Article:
This, he said is due to the lack of specific tax laws and the absence of a proper database of all online businesses operating in the country or providing services to the Ghanaian public.
Ghana losing millions in revenue as it lacks data to tax online companies, according to expert
A Ghanaian tax expert, Mr Abdullah Ali-Nakyea has disclosed that the country is losing millions in uncollected revenue from profitable online-based businesses.
For instance, he said, online shopping malls, food vendors, fashion accessory retailers and other similar businesses that reside online and generate millions in revenue, are not properly profiled for tax purposes.
“The current tax rules which were designed to address “brick and mortar” economies appear inadequate in the tax issues posed by the digital economy.”
Mr Ali-Nakyea said this while speaking at the ‘2nd Public Lecture Series’ organised by the Institute of Chartered Accountants Ghana (ICAG), in Kumasi, Ghana.
According to him, that unlike commerce, e-commerce as an aspect of the digital economy does not take place in a physical market and this renders the task of identifying the seller and buyer in those transactions for tax purposes very difficult.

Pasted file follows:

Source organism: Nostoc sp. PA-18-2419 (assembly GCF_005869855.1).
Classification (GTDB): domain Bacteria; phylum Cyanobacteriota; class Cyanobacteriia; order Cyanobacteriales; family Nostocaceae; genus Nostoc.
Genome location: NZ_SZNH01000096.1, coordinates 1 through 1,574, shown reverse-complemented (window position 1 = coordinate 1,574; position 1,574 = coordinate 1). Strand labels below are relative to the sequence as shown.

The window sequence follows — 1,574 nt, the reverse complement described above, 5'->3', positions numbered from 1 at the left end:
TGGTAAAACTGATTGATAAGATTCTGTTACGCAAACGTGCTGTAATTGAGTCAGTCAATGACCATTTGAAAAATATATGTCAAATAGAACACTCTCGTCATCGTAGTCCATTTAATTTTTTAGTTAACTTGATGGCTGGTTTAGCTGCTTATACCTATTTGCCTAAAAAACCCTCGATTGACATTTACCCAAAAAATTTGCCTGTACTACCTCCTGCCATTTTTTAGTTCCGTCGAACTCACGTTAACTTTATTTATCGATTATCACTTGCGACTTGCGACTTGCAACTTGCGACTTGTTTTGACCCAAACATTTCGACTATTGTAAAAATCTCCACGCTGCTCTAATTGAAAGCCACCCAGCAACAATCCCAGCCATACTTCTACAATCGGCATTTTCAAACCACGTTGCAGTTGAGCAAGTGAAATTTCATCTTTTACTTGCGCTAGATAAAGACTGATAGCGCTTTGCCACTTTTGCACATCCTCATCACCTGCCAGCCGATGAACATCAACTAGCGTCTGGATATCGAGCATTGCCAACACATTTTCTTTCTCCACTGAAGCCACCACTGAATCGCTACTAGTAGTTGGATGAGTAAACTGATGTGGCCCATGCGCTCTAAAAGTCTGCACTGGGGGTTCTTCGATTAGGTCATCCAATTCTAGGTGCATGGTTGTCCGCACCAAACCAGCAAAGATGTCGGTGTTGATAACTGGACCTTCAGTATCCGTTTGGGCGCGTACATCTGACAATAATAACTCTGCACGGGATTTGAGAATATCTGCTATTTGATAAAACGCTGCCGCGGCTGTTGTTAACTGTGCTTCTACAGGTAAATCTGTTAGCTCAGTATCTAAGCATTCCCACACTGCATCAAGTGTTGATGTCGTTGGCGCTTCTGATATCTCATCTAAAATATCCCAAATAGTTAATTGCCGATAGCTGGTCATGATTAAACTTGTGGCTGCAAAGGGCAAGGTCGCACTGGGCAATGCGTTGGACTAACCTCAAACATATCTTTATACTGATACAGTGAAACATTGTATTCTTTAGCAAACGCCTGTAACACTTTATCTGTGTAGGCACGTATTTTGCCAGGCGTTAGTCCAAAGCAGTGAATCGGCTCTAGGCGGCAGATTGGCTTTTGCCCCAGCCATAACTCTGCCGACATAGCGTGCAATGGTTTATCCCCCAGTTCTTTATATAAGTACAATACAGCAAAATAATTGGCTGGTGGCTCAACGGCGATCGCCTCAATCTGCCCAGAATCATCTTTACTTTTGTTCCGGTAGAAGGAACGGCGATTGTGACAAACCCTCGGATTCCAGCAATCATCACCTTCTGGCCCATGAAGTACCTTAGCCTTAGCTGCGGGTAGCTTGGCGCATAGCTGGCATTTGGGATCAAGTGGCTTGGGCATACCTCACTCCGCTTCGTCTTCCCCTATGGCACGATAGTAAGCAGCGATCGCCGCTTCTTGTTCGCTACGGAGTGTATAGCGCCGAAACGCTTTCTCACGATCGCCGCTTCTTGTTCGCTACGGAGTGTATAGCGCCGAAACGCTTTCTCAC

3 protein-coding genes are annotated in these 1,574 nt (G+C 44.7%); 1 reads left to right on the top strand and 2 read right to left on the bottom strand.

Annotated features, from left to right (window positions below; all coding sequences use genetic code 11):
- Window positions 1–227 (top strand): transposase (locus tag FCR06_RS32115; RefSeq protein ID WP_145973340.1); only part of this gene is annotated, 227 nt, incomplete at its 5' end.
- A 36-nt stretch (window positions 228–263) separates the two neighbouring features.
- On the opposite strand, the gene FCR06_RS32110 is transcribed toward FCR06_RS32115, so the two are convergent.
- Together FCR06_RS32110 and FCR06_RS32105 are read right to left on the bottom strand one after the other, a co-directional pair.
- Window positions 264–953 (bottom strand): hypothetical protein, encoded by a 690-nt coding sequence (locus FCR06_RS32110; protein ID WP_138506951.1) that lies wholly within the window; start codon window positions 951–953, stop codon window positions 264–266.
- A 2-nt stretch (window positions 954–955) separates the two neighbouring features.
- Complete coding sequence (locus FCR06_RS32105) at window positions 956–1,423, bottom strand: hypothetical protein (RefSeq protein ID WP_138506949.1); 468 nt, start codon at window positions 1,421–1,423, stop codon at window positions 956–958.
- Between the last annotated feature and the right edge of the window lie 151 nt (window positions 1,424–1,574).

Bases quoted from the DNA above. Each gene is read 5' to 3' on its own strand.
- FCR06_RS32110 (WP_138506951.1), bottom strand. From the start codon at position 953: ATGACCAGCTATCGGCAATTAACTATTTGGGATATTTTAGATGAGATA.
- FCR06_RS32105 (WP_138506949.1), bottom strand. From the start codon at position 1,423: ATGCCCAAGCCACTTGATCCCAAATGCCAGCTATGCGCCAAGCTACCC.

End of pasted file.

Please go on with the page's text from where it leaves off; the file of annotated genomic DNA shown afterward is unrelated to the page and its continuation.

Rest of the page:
In reference to a 2018 report by the Organisation for Economic Co-operation and Development (OECD), on the digital economy, he repeated that “there will be a drastic reduction in revenue mobilization as most tax avenues are dissipated through digitalization.”
He observed that “Due to the nature of the digital economy tax authorities face the administrative issue of identifying businesses, determining the extent of their activities, collecting and verifying information, and identifying customers.”
The Tax Expert, hence, suggested the expansion of the ‘Permanent Establishment’ (PE) under the Income Tax Act, 2015 (Act 896) to include the provision of services in relation to e-commerce.
He added that a working definition for e-commerce could be adopted from the Value Added Tax Act, 2013 (Act 870).
He further called for the enforcement of Regulation 7 of the Value Added Tax Regulations, 2016 (L.I. 2243). This requires agents of non-resident persons in Ghana to register and charge VAT if a non-resident who provides telecommunication services or e-commerce to persons in Ghana fails to register and charge VAT.
He said, “a well-thought and tailor-made policy will be needed to address this challenge while considering the likely international consensus to be adopted to deal with it.”
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